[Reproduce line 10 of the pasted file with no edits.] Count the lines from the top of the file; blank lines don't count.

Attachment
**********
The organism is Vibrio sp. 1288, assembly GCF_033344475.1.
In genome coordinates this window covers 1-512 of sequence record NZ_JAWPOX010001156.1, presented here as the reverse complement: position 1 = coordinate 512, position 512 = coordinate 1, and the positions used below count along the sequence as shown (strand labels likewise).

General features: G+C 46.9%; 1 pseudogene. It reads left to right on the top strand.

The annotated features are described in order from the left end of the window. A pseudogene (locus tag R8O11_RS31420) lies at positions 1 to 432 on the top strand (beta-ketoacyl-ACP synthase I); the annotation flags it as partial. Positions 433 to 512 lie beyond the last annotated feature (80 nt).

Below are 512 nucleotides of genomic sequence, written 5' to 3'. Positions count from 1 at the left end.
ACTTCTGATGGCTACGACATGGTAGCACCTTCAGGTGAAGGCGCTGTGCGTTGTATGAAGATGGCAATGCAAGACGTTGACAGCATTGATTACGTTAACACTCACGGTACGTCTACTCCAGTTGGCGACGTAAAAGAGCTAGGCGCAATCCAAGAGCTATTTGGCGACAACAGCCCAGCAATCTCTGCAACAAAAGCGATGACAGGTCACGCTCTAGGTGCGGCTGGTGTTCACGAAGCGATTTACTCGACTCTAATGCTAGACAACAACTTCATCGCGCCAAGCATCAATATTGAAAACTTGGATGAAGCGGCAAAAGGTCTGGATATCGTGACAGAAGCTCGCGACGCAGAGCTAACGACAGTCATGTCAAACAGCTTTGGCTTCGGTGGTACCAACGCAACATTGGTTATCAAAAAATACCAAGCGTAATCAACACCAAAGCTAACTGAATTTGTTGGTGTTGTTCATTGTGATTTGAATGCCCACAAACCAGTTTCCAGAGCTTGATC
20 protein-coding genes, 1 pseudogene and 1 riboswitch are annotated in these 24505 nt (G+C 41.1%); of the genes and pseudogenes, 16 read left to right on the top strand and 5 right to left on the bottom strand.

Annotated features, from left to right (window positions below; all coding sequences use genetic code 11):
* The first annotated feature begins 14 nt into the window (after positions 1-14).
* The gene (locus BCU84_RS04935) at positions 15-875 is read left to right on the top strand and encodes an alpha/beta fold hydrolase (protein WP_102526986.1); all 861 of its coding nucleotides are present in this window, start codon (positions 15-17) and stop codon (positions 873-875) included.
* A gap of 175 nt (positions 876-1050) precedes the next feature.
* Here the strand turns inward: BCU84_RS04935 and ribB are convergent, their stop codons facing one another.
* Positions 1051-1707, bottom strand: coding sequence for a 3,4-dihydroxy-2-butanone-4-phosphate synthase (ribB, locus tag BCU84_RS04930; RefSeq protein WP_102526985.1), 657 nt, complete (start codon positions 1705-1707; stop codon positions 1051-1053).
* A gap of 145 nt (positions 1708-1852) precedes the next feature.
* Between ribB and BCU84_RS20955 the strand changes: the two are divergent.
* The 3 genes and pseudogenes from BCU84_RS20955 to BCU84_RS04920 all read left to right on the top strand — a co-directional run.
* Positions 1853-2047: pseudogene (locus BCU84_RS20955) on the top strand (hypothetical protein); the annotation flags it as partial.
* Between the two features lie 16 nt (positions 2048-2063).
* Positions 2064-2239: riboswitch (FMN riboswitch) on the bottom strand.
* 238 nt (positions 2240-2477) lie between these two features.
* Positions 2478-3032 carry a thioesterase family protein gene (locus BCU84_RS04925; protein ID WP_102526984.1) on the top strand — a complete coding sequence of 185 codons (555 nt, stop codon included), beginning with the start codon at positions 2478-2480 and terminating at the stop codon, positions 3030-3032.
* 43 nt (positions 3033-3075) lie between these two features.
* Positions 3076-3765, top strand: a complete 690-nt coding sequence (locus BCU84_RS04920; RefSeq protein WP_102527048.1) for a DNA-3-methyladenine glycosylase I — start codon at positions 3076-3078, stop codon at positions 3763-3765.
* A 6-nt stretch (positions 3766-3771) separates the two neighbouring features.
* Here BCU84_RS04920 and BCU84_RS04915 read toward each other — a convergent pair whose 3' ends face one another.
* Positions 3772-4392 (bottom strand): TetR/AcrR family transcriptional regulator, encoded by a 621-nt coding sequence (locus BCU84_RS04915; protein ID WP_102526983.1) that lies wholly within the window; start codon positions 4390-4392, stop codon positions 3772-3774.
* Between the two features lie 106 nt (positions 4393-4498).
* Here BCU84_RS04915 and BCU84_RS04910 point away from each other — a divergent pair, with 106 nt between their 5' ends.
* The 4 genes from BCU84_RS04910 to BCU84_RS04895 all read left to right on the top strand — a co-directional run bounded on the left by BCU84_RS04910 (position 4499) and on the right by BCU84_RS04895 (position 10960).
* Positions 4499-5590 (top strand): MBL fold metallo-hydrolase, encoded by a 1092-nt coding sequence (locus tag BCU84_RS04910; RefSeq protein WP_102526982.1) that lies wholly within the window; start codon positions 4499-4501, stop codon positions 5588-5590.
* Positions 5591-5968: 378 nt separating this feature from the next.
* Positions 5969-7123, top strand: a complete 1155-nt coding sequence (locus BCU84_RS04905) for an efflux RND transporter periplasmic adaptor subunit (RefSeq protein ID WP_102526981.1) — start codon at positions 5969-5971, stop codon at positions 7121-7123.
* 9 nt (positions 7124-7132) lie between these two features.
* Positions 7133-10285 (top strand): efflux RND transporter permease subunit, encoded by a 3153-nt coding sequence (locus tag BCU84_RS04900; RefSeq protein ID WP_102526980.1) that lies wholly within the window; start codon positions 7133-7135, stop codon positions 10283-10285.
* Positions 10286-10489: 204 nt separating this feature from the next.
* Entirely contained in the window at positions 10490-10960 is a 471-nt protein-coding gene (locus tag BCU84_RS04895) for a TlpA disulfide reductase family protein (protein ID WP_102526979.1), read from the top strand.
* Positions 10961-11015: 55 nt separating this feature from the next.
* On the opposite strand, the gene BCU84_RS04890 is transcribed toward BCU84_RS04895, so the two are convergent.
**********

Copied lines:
* The gene (locus BCU84_RS04935) at positions 15-875 is read left to right on the top strand and encodes an alpha/beta fold hydrolase (protein WP_102526986.1); all 861 of its coding nucleotides are present in this window, start codon (positions 15-17) and stop codon (positions 873-875) included.